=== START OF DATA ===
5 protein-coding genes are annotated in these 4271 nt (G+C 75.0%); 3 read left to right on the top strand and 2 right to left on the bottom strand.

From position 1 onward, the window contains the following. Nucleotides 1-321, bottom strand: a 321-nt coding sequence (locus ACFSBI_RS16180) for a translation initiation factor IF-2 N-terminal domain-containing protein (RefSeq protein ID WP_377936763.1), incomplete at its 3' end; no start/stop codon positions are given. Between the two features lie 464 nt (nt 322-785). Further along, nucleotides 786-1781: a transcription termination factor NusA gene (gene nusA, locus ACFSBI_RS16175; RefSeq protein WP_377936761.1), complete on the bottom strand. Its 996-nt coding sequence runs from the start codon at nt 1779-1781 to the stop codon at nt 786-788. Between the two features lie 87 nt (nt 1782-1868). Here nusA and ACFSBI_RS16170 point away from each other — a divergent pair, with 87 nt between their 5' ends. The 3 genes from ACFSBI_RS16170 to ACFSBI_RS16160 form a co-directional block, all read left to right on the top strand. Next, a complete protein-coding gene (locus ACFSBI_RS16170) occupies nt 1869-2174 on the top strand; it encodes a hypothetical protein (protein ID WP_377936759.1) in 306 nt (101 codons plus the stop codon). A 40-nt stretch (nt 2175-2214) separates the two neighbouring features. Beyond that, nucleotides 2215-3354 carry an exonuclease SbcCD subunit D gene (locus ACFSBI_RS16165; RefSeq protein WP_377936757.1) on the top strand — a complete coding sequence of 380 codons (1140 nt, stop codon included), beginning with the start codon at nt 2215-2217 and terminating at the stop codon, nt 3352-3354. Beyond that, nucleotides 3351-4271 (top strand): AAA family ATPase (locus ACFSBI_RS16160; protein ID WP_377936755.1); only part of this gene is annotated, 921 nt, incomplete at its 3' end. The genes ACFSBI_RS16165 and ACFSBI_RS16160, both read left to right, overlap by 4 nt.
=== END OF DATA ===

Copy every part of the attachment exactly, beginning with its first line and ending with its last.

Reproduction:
5 protein-coding genes are annotated in these 4271 nt (G+C 75.0%); 3 read left to right on the top strand and 2 right to left on the bottom strand.

From position 1 onward, the window contains the following. Nucleotides 1-321, bottom strand: a 321-nt coding sequence (locus ACFSBI_RS16180) for a translation initiation factor IF-2 N-terminal domain-containing protein (RefSeq protein ID WP_377936763.1), incomplete at its 3' end; no start/stop codon positions are given. Between the two features lie 464 nt (nt 322-785). Further along, nucleotides 786-1781: a transcription termination factor NusA gene (gene nusA, locus ACFSBI_RS16175; RefSeq protein WP_377936761.1), complete on the bottom strand. Its 996-nt coding sequence runs from the start codon at nt 1779-1781 to the stop codon at nt 786-788. Between the two features lie 87 nt (nt 1782-1868). Here nusA and ACFSBI_RS16170 point away from each other — a divergent pair, with 87 nt between their 5' ends. The 3 genes from ACFSBI_RS16170 to ACFSBI_RS16160 form a co-directional block, all read left to right on the top strand. Next, a complete protein-coding gene (locus ACFSBI_RS16170) occupies nt 1869-2174 on the top strand; it encodes a hypothetical protein (protein ID WP_377936759.1) in 306 nt (101 codons plus the stop codon). A 40-nt stretch (nt 2175-2214) separates the two neighbouring features. Beyond that, nucleotides 2215-3354 carry an exonuclease SbcCD subunit D gene (locus ACFSBI_RS16165; RefSeq protein WP_377936757.1) on the top strand — a complete coding sequence of 380 codons (1140 nt, stop codon included), beginning with the start codon at nt 2215-2217 and terminating at the stop codon, nt 3352-3354. Beyond that, nucleotides 3351-4271 (top strand): AAA family ATPase (locus ACFSBI_RS16160; protein ID WP_377936755.1); only part of this gene is annotated, 921 nt, incomplete at its 3' end. The genes ACFSBI_RS16165 and ACFSBI_RS16160, both read left to right, overlap by 4 nt.